(Originally published by the Daily News on July 8, 1977. This story was written by Peter Coutros.)
It’s adventure, it’s comedy, it’s romance, someone has said of the hugely expensive “Superman.” It is also “Fantasia,” “2001” and “Love Story” revisited.
It is also The News, whose art deco facade has earned architect’s kudos over the years, doubling yesterday and today as the Daily Planet, that clarion of justice, truth and virtues synonymous with Clark Kent.
Looking sincere in single-breasted blues and horn-rims. Clark Kent is among the actors, directors, grips, camera crews and others jamming the lobby and making it look like Penn Station at rush hour.
Pete Hamill: Watching the Daily News become the Daily Planet
Ellen Bry is also there. They want Ellen Bry for her body and she loves every minute of it. Smaller than a breadbox and cuter than a lop-eared rabbit on Easter morning. Ellen Bry is Superstuntwoman.
“You see, Lois has this idea that Clark Kent is really Superman in civvies,” says Ellen, who would rather be an actress but can’t say no to all that money they pay stunt people for being the fall guy. “Margot Kidder plays Lois, except when it comes to throwing herself from the window.”
Lois Lane going out the window was filmed in London two weeks ago. Lois Lane bouncing off a canopy into a fruit vendor’s cart is being filmed here outside The News Building; cause and effect 3,000 miles and two weeks apart.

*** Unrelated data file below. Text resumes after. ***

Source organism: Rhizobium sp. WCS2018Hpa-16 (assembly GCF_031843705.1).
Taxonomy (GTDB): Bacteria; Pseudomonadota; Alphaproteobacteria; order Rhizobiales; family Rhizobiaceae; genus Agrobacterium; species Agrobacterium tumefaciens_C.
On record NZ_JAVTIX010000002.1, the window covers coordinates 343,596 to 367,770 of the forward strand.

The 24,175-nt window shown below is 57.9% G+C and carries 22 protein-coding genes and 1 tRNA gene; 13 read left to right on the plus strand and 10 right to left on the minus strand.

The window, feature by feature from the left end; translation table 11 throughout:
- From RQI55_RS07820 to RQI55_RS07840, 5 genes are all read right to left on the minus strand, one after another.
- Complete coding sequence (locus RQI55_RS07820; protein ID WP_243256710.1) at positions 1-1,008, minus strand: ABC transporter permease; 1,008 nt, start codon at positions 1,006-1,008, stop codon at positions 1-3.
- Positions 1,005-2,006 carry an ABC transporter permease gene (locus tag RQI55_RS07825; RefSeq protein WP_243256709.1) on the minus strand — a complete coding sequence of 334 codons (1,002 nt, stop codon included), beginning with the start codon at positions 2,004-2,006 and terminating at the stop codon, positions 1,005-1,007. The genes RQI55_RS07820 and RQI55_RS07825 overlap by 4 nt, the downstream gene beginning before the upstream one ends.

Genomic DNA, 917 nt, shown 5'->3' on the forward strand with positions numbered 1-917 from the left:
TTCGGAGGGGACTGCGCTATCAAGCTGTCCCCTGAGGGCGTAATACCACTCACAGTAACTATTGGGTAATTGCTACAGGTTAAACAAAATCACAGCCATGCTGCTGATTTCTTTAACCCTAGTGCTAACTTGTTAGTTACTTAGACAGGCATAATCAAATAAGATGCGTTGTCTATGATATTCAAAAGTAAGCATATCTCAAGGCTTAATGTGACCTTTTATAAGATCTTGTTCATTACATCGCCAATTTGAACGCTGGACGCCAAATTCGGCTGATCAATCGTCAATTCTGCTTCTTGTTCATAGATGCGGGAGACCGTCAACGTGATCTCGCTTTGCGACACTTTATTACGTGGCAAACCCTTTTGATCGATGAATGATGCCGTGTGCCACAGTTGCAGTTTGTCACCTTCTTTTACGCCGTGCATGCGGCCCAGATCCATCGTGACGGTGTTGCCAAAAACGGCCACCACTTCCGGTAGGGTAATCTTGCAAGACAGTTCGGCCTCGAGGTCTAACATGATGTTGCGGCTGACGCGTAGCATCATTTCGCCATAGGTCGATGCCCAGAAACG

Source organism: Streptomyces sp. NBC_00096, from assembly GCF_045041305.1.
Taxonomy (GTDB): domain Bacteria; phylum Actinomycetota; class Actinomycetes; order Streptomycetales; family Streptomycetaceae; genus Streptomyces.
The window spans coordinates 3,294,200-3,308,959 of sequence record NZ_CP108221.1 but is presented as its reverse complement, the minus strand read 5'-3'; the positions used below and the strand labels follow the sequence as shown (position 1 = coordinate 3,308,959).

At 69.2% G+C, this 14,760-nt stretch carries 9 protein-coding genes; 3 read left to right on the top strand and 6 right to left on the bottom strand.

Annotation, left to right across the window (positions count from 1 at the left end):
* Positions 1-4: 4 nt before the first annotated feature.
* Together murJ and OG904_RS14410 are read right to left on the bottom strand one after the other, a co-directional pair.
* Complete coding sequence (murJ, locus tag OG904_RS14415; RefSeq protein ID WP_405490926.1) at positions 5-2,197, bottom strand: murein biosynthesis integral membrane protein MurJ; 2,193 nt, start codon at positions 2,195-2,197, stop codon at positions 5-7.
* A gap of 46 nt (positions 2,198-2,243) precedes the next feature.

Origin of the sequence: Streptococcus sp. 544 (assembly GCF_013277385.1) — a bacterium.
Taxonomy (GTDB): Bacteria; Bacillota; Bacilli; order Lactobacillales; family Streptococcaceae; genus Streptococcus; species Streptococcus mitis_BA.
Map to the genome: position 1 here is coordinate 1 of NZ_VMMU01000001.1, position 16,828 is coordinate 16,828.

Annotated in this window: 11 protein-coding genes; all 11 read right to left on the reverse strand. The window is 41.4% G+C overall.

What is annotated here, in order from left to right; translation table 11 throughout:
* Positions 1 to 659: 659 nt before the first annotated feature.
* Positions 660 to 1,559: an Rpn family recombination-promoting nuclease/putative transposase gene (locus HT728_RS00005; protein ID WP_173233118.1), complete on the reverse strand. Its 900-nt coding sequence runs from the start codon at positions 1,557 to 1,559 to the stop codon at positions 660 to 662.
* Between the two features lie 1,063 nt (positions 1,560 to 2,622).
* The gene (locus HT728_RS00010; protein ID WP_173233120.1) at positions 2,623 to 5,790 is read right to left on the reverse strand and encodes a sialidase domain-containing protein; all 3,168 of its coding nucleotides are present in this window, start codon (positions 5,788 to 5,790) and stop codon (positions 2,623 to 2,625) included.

“We got $ 400 worth of watermelons and bananas and grapes and cherries,” says Bob Wilson, prop man in charge of watermelons, bananas, grapes and cherries, as he instructs Ellen on the best way to fall onto the cart, fashioned from plywood and cushioned with layers of foam rubber.
As prescribed by Mario Puzo’s script, Lois Lane’s hurtling descent is guided by Superman’s X-ray eyes and breath strong enough to blow out a match at the far end of the Lincoln Tunnel. Of course, Superman’s superior magic eludes Lois, who is too busy plucking watermelon pits from her ear to notice.
If Lois Lane needs help in suffering life’s hard knocks, Superman is no less vulnerable to bodily damage (no matter what you’ve ever read or heard), so Vic Armstrong has been hired to perform the on-screen heroics written in for Christopher Reeve, who plays the leotard schizo, Super/Kent.
Ellen Bry, who spent days and weeks and years studying Chekhov and Anouilh, smiles and says, “What the heck, it puts bread on the table.”
Bread and watermelons and bananas and grapes and cherries…